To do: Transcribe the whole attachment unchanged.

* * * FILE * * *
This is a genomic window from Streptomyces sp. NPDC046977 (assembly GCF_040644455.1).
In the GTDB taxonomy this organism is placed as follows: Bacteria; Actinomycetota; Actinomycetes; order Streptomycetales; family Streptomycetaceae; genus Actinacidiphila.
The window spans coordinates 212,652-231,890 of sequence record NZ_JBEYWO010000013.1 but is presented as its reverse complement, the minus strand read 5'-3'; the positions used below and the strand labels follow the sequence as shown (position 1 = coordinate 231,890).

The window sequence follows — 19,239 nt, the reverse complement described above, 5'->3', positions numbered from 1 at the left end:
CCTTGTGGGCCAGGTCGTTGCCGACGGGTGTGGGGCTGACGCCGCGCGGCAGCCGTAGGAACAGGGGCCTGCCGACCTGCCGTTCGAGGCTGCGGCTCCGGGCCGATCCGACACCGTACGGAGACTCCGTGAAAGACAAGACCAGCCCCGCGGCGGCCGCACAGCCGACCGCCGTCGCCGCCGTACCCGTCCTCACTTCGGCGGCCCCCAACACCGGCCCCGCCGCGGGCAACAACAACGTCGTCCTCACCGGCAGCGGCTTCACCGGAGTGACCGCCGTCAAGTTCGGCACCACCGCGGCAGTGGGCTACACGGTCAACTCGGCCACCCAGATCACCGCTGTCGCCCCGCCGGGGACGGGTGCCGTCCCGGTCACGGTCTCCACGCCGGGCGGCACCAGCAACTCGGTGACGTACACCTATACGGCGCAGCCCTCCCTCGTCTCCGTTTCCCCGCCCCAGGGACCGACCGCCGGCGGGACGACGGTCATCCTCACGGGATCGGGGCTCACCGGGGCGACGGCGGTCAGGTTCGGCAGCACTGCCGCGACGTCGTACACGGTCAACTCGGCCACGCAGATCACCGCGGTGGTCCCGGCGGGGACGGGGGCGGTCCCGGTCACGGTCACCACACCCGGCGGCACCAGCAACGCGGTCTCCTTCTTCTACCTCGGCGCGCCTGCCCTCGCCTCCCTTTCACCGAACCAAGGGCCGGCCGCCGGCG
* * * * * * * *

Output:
This is a genomic window from Streptomyces sp. NPDC046977 (assembly GCF_040644455.1).
In the GTDB taxonomy this organism is placed as follows: Bacteria; Actinomycetota; Actinomycetes; order Streptomycetales; family Streptomycetaceae; genus Actinacidiphila.
The window spans coordinates 212,652-231,890 of sequence record NZ_JBEYWO010000013.1 but is presented as its reverse complement, the minus strand read 5'-3'; the positions used below and the strand labels follow the sequence as shown (position 1 = coordinate 231,890).

The window sequence follows — 19,239 nt, the reverse complement described above, 5'->3', positions numbered from 1 at the left end:
CCTTGTGGGCCAGGTCGTTGCCGACGGGTGTGGGGCTGACGCCGCGCGGCAGCCGTAGGAACAGGGGCCTGCCGACCTGCCGTTCGAGGCTGCGGCTCCGGGCCGATCCGACACCGTACGGAGACTCCGTGAAAGACAAGACCAGCCCCGCGGCGGCCGCACAGCCGACCGCCGTCGCCGCCGTACCCGTCCTCACTTCGGCGGCCCCCAACACCGGCCCCGCCGCGGGCAACAACAACGTCGTCCTCACCGGCAGCGGCTTCACCGGAGTGACCGCCGTCAAGTTCGGCACCACCGCGGCAGTGGGCTACACGGTCAACTCGGCCACCCAGATCACCGCTGTCGCCCCGCCGGGGACGGGTGCCGTCCCGGTCACGGTCTCCACGCCGGGCGGCACCAGCAACTCGGTGACGTACACCTATACGGCGCAGCCCTCCCTCGTCTCCGTTTCCCCGCCCCAGGGACCGACCGCCGGCGGGACGACGGTCATCCTCACGGGATCGGGGCTCACCGGGGCGACGGCGGTCAGGTTCGGCAGCACTGCCGCGACGTCGTACACGGTCAACTCGGCCACGCAGATCACCGCGGTGGTCCCGGCGGGGACGGGGGCGGTCCCGGTCACGGTCACCACACCCGGCGGCACCAGCAACGCGGTCTCCTTCTTCTACCTCGGCGCGCCTGCCCTCGCCTCCCTTTCACCGAACCAAGGGCCGGCCGCCGGCG